Adapt to the new reality...or perish

While the trends are obvious, successful companies develop bad habits that ultimately lead to failure. The denial of new reality, Sheth explains, is top of the list.

“This is where American retailers such as Macy’s and Sears are at,” he elaborates. “When you grow up being successful in a certain way, it is hard to let that go. Many companies fail because they are either unable to change or unwilling to change.”

He adds: “Most good retailers go bad either when they are unwilling or unable to adapt when their ecosystem, which includes technology, non-traditional competition and consumer lifestyles, changes rapidly.”

Legacy systems and outdated paradigms sometimes prevent companies from embracing the digital revolution, Sheth explains.

“Most of the intellectual property laws are organised around Industrial Age patent laws, especially copyright laws. There’s no way you can protect it in the Digital Age, it’s like a horse out of the barn. There’s nothing you can do.

“One solution is: If you can’t protect it, you monetise it. The answer is simple: license it, license it, license it. The traditional industrial model is “I invent, I design, I make it, I sell it, I service it.” Typical IBM, General Motors hierarchy, vertical integration.”

Citing the example of Texas Instruments, with whom Sheth worked with as a consultant, all production was abolished after he discovered that US$600 million in R&D investments had yielded US$1.4 billion in royalties. Sheth continues: “Production had labour problems, environmental problems, country of origin problems; it was too headachy for nothing. So our job was to create IP rights, we did that and we licensed it to the world.”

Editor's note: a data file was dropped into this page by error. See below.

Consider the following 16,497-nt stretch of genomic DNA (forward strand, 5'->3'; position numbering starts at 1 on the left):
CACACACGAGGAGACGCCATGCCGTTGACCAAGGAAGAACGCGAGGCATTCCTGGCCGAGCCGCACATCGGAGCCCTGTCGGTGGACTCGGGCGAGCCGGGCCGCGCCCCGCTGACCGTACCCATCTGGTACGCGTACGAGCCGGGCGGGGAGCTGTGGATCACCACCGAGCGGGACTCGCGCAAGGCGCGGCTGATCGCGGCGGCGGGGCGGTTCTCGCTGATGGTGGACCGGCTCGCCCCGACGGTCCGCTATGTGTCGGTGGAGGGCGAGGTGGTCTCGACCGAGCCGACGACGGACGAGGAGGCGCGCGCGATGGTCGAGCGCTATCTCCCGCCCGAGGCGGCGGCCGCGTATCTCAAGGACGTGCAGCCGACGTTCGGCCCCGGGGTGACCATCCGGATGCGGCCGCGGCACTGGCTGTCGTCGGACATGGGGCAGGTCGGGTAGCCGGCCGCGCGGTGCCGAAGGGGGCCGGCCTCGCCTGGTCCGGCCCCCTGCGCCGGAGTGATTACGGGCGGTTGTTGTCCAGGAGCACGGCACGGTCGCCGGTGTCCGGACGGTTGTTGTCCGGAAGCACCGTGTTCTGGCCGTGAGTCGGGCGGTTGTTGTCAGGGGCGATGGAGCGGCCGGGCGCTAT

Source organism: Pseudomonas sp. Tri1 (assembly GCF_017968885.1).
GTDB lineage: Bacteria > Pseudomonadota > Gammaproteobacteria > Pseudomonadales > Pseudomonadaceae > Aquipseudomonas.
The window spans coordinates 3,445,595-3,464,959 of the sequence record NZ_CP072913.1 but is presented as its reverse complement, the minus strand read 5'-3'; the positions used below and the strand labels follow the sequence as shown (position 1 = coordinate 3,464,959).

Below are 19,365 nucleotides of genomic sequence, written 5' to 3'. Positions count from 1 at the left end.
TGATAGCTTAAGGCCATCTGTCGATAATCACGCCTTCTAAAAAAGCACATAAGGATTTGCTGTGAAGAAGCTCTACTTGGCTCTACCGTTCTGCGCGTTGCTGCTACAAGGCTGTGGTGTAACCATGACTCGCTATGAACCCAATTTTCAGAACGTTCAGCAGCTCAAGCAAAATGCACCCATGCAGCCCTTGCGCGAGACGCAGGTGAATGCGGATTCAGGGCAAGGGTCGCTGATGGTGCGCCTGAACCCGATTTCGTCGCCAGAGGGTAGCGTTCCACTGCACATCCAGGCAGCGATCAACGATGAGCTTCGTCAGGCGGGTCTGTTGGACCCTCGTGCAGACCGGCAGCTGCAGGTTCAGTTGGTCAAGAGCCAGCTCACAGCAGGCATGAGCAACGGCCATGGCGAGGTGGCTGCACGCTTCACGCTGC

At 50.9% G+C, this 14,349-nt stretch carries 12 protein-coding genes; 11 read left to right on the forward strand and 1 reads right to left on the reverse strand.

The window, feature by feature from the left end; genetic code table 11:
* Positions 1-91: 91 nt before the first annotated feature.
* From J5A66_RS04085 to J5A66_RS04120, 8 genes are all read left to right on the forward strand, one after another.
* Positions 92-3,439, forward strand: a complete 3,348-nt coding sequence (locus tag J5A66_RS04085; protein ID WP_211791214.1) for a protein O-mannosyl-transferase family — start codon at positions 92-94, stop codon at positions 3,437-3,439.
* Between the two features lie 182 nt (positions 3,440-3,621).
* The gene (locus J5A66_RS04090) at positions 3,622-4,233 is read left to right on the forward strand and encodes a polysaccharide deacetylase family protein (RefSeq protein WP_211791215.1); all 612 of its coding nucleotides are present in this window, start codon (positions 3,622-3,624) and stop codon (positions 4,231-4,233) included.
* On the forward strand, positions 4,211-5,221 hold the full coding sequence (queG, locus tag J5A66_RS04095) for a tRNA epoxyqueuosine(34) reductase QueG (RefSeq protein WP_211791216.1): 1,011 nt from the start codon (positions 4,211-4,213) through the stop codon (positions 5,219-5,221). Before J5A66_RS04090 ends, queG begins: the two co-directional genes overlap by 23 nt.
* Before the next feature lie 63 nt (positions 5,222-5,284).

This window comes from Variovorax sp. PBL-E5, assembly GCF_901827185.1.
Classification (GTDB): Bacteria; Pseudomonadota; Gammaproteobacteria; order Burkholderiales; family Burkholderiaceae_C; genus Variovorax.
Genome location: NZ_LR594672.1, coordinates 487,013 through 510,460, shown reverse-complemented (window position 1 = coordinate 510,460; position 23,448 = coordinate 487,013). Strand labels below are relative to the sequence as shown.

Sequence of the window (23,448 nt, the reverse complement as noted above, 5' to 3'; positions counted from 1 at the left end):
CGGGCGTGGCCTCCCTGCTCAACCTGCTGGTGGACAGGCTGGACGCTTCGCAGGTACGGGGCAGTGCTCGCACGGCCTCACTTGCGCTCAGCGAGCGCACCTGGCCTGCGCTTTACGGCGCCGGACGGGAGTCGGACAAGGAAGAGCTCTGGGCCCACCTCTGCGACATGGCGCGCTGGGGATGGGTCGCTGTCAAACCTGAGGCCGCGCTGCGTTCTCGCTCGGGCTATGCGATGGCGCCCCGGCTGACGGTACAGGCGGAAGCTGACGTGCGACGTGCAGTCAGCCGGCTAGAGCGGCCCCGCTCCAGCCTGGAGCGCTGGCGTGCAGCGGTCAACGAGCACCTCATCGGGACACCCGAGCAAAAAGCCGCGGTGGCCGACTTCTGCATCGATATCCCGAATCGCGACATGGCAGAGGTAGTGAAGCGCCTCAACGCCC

He also elaborates on the necessary paradigm shift with regard to cost structure:

“In the Industrial Age, fixed costs and variable costs come together but maximum fixed costs is only 40 percent of total costs. Marginal costs and marginal pricing theory are still valuable, as is the economies of scale.

When we come to the digital world, true costs are fixed costs only, there is no variable cost. If I want to make one chip or a wafer, it will be about $2.6 billion today. The first chip costs $2.6 billion, the cost of separation is nothing.

If I want to make a major operating system software, it would be billions of dollars. Upgrades are 500 million dollars or a billion. My first software copy will be a billion dollars or more, and marginal cost is zero.

We teach in economics that marginal price, the price of the next unit you produce, must be equal to your marginal cost to maximise your profits. So if my marginal cost is zero, how should I price each additional unit? The answer is free.

All these industrial age companies who are still stuck in the fixed costs/variable costs paradigm cannot make this transition from the electrical and mechanical age to the digital age.”

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Originally published at https://cmp.smu.edu.sg/article/location-location-location-not-any-more

Last updated on 31 Jul 2019